Background Immune checkpoint inhibitors (ICI) are considered as a breakthrough in cancer therapy, however only a subset of patients actually responds to current treatments, indicating a strong remaining medical need. Locked nucleic acid (LNA) modified antisense oligonucleotides (ASOs) allow for a specific target knockdown after systemic injection without delivery agents. The membrane bound multi domain protein neuropilin-1 (NRP1) is a promising therapeutic target, since it has been implicated in various pro-tumorigenic processes, including stability of regulatory T-cells, exhaustion of CD8+ T-cells, macrophage migration and polarization, and neovascularization. Since these effects are mediated by different domains, blocking antibodies that only bind to a single domain might only have limited effects. Thus, the knockdown of the complete protein is conceptually advantageous.
Methods Using our in-house Oligofyer™ bioinformatics system, we designed LNA-modified NRP1 specific ASOs and were able to identify potent candidates in cellular screens. The most promising candidates were tested by intraperitoneal injection in two syngeneic tumor models, either as a monotherapy, or in combination with an anti-PD-L1 antibody.
Results In syngeneic mouse models, systemically administered NRP1-specific ASOs achieved a potent target knockdown in several relevant cell types within the tumor microenvironment and a strong reduction in plasma levels of soluble NRP1. Furthermore we observed strongly reduced tumor growth-rates in animals treated with NRP1 ASOs as monotherapy. In combination with PD-L1 antibody we achieved a potent on-top effect with lasting complete tumor eradication in many animals and prolonged survival (figure 1). Re-challenge experiments with mice that were tumor-free after the treatment indicated establishment of anti-tumor immunity in treated mice.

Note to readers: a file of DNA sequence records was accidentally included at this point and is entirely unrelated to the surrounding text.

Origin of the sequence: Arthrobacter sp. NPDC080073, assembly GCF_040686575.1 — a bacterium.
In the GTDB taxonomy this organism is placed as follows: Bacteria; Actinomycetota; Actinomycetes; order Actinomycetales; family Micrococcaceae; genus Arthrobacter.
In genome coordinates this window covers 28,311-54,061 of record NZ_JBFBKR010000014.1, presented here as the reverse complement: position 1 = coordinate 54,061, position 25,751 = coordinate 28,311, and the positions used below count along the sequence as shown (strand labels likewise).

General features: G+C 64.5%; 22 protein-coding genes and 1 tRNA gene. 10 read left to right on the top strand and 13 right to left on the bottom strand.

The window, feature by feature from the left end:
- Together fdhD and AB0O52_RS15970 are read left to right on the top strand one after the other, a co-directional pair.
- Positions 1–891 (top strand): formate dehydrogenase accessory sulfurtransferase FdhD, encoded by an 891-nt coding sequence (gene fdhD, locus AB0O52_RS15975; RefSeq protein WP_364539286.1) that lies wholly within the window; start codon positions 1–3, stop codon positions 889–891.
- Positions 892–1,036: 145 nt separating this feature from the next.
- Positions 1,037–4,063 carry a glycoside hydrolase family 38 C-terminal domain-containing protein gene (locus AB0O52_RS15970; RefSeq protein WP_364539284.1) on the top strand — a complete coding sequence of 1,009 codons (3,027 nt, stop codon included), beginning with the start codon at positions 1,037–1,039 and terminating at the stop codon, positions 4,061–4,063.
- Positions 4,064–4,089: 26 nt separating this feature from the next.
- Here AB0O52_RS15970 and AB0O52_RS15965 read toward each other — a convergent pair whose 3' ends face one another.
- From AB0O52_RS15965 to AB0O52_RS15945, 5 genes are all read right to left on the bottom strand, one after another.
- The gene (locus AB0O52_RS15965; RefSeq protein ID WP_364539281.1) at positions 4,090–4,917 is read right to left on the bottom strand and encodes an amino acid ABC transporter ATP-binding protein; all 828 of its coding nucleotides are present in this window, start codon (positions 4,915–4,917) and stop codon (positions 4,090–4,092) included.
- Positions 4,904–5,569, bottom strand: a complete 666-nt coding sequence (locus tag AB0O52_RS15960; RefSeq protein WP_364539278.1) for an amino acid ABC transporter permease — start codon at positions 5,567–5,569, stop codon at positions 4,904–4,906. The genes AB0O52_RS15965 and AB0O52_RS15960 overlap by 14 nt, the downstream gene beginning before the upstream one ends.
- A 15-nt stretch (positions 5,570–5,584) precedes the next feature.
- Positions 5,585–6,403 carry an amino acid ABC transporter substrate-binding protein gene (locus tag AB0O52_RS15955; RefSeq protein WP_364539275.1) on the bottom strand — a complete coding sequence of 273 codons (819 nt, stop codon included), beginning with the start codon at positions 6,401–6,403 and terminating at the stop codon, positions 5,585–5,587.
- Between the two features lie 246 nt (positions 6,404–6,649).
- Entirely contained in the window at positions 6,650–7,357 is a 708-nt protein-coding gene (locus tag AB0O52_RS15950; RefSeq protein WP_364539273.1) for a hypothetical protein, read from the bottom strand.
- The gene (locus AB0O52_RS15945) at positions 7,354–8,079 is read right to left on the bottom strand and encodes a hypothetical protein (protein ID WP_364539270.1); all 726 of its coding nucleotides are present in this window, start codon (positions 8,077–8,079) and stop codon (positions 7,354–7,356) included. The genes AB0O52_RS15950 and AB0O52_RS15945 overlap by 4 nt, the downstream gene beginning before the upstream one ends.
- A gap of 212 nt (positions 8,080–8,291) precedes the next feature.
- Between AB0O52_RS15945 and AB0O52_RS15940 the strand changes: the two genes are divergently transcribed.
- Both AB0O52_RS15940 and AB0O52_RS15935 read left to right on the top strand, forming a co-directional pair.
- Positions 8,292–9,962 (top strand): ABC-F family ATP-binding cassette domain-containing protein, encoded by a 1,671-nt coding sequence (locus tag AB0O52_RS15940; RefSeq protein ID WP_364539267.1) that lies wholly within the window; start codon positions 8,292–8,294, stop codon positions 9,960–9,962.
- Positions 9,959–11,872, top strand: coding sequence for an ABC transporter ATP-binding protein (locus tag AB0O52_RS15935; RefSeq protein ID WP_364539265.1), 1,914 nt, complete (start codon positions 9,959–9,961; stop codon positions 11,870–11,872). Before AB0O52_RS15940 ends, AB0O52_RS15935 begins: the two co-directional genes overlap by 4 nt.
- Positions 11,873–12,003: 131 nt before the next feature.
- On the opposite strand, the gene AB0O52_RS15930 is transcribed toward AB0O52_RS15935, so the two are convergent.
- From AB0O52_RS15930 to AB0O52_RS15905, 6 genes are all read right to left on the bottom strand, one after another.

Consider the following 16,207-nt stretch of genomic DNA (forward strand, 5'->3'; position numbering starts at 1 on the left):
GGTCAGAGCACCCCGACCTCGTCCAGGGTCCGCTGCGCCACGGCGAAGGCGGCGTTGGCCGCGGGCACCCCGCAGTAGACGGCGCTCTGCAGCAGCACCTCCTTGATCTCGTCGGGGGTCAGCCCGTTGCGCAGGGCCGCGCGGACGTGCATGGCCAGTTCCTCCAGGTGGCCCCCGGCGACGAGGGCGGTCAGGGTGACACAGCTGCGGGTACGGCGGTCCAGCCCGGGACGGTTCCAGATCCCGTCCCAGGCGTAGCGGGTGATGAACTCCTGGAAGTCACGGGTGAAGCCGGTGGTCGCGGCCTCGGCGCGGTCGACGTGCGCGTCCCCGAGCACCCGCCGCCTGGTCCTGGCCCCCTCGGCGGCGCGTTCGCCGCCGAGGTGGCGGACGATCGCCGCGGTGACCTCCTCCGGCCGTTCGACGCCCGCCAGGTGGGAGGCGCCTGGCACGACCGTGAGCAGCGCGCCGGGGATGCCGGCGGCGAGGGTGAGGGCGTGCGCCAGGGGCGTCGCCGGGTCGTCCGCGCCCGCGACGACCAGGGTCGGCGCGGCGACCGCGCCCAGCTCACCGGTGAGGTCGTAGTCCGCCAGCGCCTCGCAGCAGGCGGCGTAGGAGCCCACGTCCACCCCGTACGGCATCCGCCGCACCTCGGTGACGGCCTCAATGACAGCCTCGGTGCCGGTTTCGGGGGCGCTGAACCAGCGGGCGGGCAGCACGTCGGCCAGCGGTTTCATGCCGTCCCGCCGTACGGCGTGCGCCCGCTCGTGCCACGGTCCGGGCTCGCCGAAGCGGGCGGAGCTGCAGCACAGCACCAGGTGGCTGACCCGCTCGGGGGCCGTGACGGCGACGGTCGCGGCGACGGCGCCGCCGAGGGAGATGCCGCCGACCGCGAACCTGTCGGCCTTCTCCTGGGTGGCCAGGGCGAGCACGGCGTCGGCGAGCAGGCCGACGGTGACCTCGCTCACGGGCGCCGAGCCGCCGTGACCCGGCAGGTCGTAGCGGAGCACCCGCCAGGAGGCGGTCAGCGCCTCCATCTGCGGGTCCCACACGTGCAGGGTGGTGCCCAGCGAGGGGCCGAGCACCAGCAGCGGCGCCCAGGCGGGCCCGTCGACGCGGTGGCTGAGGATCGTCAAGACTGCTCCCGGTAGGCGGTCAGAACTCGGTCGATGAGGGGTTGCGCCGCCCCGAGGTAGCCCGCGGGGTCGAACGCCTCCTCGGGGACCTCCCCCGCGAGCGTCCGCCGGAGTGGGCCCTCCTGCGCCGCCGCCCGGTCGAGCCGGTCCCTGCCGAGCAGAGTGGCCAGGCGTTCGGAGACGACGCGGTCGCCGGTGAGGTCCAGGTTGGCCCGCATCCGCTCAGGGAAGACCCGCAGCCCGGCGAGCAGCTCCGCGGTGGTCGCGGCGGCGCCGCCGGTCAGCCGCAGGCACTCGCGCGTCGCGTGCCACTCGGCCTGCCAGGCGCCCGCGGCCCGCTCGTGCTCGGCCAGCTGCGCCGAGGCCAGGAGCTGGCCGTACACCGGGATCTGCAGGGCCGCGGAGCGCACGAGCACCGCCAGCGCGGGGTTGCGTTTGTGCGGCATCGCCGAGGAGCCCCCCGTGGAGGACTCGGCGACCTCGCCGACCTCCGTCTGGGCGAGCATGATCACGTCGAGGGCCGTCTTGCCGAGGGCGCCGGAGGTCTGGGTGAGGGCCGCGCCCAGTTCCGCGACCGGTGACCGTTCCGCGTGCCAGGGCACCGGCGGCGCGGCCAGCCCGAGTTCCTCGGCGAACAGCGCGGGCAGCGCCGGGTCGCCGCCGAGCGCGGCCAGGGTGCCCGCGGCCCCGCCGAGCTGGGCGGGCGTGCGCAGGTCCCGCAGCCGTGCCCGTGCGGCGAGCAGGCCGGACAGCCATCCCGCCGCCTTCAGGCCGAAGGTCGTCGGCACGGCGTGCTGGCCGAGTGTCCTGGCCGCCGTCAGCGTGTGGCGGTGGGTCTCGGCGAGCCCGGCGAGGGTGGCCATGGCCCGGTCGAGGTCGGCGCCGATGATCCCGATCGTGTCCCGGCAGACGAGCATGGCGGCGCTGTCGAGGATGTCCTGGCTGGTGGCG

Conclusions NRP1 is a promising new target with multiple pro-tumorigenic roles mediated by different domains. Simultaneous inhibition of all of these functions via knockdown of its expression by ASOs appears to be a favorable treatment modality in this regard, which could overcome limitations faced by alternative approaches. Systemically administered LNA-modified ASOs targeting NRP1 have the potential to become a new treatment option - both as a monotherapy and in combination with other ICIs - in various cancer indications that do not respond to current treatments. Further mechanistic research will be instrumental to translate these findings to the clinics.
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